British Prime Minister Theresa May has written to the DUP saying the European Union wants to put a customs border in the Irish Sea in the event of a no-deal Brexit, according to a report by The Times of London.

Mrs May has reportedly written to the Northern Irish party saying that the EU is still pushing for a so-called "backstop to the backstop" - such a move would avoid a hard border on the island of Ireland.

In the leaked letter seen by the newspaper, Mrs May said she could not accept any "circumstances or conditions" that would break up the UK into two customs territories.

DUP leader Arlene Foster said the letter "raised alarm bells for those who value the integrity of our precious union and for those who want a proper Brexit for the whole of the UK".

"It appears the Prime Minister is wedded to the idea of a border down the Irish Sea with Northern Ireland in the EU single market regulatory regime."

The DUP, which supports Mrs May's minority government at Westminster, has repeatedly said it will not support a border in the Irish Sea.

A Downing Street spokesman said the Mrs May's letter sets out her commitment to never accepting any circumstances in which the UK is divided into two customs territories.

"The government will not agree to anything that brings about a hard border on the island of Ireland," the spokesman said.

"There are already arrangements in place such as the single electricity market, and on animal health, that reflect the unique relationship between Ireland and Northern Ireland.

"We want to make sure nothing damages the integrity of the UK's own internal market, and that businesses in Northern Ireland can continue to access it as they do now, and that's what our proposals deliver."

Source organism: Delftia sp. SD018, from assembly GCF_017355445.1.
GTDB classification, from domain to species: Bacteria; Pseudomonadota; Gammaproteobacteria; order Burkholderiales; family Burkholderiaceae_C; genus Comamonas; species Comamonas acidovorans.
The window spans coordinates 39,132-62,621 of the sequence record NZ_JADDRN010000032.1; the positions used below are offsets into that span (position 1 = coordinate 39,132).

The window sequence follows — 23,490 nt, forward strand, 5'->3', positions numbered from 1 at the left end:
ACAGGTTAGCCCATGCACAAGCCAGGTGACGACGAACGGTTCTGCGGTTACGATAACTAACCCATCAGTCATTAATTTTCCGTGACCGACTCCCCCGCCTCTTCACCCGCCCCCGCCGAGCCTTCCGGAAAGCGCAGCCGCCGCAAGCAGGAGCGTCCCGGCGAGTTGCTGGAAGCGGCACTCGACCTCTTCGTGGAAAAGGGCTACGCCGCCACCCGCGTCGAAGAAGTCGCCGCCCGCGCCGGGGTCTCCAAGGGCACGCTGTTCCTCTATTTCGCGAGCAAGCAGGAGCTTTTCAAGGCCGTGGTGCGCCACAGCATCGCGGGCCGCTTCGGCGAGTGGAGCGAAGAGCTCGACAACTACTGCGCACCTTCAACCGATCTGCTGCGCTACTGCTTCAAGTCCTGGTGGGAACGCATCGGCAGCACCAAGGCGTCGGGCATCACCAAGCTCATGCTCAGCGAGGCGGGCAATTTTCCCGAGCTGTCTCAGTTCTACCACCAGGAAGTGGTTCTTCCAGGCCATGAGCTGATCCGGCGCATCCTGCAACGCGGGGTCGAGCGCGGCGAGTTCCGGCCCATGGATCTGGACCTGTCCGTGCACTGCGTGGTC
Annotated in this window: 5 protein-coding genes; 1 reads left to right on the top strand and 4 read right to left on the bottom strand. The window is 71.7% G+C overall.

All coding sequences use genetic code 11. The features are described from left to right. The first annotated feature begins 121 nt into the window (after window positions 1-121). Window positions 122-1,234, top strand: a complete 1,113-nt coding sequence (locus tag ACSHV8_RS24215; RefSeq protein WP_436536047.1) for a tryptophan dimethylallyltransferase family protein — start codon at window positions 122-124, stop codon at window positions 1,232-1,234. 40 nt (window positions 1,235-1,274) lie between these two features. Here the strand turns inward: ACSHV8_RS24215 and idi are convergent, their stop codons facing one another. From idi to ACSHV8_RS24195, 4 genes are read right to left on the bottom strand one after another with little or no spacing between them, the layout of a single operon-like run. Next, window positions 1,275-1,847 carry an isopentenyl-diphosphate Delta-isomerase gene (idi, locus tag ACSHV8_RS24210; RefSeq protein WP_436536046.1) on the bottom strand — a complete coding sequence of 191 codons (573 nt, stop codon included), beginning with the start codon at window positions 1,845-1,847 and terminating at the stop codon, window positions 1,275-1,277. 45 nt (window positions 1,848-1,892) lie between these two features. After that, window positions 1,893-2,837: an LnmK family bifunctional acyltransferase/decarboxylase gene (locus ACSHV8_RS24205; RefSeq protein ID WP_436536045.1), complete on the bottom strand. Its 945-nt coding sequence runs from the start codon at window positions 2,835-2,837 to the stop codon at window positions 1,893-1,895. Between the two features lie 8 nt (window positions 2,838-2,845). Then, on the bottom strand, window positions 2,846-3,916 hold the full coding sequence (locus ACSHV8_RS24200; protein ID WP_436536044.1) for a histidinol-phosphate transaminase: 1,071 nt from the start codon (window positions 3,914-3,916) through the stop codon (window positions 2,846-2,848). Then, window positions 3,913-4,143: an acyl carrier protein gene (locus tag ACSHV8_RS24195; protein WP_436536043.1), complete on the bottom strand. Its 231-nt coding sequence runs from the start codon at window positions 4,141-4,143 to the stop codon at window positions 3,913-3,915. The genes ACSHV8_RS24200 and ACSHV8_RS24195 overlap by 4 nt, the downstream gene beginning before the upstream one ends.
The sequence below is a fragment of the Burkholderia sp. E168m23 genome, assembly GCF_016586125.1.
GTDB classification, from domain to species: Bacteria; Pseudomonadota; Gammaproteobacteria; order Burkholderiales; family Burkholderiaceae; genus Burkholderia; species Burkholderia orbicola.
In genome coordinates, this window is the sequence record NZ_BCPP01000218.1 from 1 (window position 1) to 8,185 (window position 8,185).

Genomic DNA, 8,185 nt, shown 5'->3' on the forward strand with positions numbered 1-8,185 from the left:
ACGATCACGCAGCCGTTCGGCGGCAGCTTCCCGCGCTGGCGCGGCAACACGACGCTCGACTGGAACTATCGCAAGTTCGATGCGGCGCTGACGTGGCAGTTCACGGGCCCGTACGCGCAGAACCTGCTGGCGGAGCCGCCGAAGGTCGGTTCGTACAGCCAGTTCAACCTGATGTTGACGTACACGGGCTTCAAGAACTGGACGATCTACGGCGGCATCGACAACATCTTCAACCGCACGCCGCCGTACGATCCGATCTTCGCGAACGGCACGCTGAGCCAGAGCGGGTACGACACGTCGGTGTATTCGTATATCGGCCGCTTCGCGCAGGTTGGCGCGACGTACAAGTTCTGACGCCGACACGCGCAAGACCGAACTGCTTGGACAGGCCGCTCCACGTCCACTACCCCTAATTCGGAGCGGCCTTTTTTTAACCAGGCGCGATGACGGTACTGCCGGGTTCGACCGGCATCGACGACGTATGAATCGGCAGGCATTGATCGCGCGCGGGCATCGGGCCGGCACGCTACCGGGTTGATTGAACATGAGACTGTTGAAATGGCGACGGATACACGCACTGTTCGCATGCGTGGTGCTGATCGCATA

Meanwhile, a meeting of the British Irish Council in the Isle of Man today will be attended by the Taoiseach Leo Varadkar, Mrs May's effective deputy prime minister David Lidington and Northern Ireland Secretary Karen Bradley.

The ongoing political deadlock in Northern Ireland will be a key area off discussion as will Brexit, which is now at a critical juncture.

Established under the Good Friday Agreement, the British Irish Council provides a forum for collaboration on issues of importance to the Irish and British governments and the devolved administrations.

Today’s meeting in the Isle of Man will also be attended by Scotland’s First Minister Nicola Sturgeon and the Welsh First Minister Carwyn Jones.

Since the collapse of the Stormont Assembly, Northern Ireland does not have political representation at the discussions.

Downing Street has played down suggestions that a Brexit deal is imminent, after European Council president Donald Tusk appeared to indicate a breakthrough could come within the next week.

A senior UK Government source said that reports in the European media that a deal could come in the next few days should be taken "with a very large pinch of salt".

A potential sticking point could be demands for EU fishing fleets to be given continued access to British coastal waters as the price for agreeing to Mrs May's UK-wide backstop, the Daily Telegraph reported.

A UK-wide customs deal would maintain quota-free and tariff-free access to European markets for the British fishing industry and in return the EU wants to keep continued access to UK waters for its trawlers, the newspaper said.

Additional reporting by Fiona Mitchell